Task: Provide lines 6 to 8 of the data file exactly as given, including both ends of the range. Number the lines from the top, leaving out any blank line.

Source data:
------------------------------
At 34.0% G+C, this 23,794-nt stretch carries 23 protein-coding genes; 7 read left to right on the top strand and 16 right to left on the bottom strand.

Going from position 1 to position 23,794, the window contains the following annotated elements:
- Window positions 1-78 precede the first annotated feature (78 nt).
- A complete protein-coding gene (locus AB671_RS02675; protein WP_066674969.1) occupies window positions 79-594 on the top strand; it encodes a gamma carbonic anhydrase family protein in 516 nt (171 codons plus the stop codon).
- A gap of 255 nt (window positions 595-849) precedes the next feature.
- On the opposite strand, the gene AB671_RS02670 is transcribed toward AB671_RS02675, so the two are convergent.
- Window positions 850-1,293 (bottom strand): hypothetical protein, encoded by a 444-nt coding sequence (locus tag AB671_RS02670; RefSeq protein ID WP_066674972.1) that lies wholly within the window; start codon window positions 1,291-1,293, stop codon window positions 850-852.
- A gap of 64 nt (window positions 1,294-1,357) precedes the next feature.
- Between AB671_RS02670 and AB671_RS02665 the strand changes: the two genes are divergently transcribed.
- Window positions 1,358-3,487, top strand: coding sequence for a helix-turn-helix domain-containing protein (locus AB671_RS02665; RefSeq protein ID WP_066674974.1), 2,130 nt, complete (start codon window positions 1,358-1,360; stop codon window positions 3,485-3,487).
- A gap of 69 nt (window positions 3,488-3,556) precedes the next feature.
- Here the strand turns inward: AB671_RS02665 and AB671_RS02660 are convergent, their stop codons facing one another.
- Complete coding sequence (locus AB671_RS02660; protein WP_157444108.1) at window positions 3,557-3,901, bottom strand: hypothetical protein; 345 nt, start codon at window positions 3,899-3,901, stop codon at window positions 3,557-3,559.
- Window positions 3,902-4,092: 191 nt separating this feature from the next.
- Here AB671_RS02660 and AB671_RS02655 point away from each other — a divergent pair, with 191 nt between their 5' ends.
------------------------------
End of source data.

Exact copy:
- On the opposite strand, the gene AB671_RS02670 is transcribed toward AB671_RS02675, so the two are convergent.
- Window positions 850-1,293 (bottom strand): hypothetical protein, encoded by a 444-nt coding sequence (locus tag AB671_RS02670; RefSeq protein ID WP_066674972.1) that lies wholly within the window; start codon window positions 1,291-1,293, stop codon window positions 850-852.
- A gap of 64 nt (window positions 1,294-1,357) precedes the next feature.